In a recent Wall Street Journal article, Golf greens are begining to lead buyers away and towards new casual, community-geared developments. Such as a place called Naples Reserve in Naples, Florida. This community attracts home buyers with waterfront living, boating, kayaking, fishing, a tiki bar, overlooking and exploring lakes and a nature preserve.
What are communities offering instead of Golf?
Real-estate developers have long lured home buyers with houses along the rolling greens of golf courses, our community of cities especially. According to WSJ golf sis potentially slipping in popularity. Many communities are replacing golf with attractions such as lakes and farms, biking and hiking trails, trendy amenities like microbreweries, food-truck courts, and lifestyle directors who plan mixology classes and pickleball leagues.
WSJ's research showed many home buyers preferred water and a casual, community- geared lifestyle over the formal, exclusive feel of a golf- or country-club setting.
Many people are seeking communities that advocate 'sustainable living' and some communities are saving more than one million gallons of water a day with a sophisticated water-management system that includes using water from lakes rather than from the city, to irrigate green spaces.
In 2019, 90% of the 50 bestselling master-planned communities in the U.S. included significant water-based amenities, according to Irvine, Calif.-based John Burns Real Estate Consulting. Along with resort-style pools, they offer lazy rivers, fishing ponds, canoe courses, party pools and swimming lagoons with sandy beaches. However, is that going to be the case here in the Coachella Valley? Will we begin to this shift as well? In Palm Springs, Calif., Bruce Juenger and Jim Whitmoyer from Aliso Viejo are the first buyers in a new gated community, Miralon, which is turning an abandoned golf course into an olive grove with 1,150 homes. Former golf-cart paths will be walking trails and water hazards have been converted to decorative lakes at the development, which also has citrus trees and community gardens.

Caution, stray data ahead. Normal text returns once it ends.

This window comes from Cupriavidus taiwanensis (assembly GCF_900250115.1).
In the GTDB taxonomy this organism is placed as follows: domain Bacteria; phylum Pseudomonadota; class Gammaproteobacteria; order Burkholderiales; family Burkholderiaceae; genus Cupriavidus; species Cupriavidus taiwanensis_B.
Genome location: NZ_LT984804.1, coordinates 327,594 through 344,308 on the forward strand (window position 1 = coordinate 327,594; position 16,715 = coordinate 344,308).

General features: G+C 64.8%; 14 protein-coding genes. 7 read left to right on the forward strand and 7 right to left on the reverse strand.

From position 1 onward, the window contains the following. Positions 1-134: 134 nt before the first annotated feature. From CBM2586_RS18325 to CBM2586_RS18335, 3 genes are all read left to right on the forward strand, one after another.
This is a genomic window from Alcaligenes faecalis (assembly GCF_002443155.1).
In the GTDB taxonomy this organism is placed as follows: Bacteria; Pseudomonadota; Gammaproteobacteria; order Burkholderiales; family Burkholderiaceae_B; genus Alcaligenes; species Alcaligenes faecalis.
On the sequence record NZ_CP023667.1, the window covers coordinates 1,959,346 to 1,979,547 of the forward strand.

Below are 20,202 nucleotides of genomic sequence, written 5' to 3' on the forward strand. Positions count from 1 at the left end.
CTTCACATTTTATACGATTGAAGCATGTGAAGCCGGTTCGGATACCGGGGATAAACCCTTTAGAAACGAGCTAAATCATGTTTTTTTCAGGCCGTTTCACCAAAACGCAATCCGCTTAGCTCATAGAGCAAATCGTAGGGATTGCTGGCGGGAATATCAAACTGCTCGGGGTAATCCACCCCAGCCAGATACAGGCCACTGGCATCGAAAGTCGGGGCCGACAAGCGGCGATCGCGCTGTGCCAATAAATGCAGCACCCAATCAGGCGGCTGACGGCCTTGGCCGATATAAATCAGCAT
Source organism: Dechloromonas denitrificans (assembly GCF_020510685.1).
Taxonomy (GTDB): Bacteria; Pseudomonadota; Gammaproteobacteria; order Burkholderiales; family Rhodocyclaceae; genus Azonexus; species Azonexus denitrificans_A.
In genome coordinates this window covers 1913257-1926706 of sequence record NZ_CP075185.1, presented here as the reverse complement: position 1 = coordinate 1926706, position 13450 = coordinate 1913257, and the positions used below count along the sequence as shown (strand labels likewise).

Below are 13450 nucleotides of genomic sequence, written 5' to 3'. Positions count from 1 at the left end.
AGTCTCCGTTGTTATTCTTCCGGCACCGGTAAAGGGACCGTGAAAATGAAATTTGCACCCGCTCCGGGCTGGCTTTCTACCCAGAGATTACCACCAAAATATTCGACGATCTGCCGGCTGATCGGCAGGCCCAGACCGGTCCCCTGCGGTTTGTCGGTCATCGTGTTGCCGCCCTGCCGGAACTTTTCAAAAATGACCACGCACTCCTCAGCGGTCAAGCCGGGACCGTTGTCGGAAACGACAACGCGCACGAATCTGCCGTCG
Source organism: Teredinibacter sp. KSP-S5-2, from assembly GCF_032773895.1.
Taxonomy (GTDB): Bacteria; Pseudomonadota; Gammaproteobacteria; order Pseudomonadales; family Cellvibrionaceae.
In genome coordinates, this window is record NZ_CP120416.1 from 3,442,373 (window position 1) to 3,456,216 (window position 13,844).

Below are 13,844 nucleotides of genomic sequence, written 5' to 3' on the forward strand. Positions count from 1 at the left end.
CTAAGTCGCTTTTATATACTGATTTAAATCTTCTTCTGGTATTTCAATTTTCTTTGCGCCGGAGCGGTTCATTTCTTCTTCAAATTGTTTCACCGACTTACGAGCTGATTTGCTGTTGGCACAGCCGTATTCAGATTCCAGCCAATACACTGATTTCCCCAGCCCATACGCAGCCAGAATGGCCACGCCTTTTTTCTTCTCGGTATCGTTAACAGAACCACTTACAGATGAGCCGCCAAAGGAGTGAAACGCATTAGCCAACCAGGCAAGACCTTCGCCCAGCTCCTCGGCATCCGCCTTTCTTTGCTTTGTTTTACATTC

After research on sustainable agriculture and potential buyers, the developer, Boston-based Freehold Communities, settled on the target group’s interest in sustainability, food and a healthy outdoor lifestyle.
“The Coachella Valley is chock-full of golf courses,” says Brad Shuckhart, president of the company’s California division. “We saw this as an opportunity to do something different.”
Freehold Communities studied annual water consumption and suitability for the desert habitat before deciding on 7,000 olive and citrus trees. The company commissioned a technical study from a water-engineering firm that showed the trees would use about 23% less water than the existing golf course.
Mr. Whitmoyer, 56, and Mr. Juenger, 68, bought a three-bedroom, 2,800-square-foot house with a modernist design and a view of olive trees for $730,000.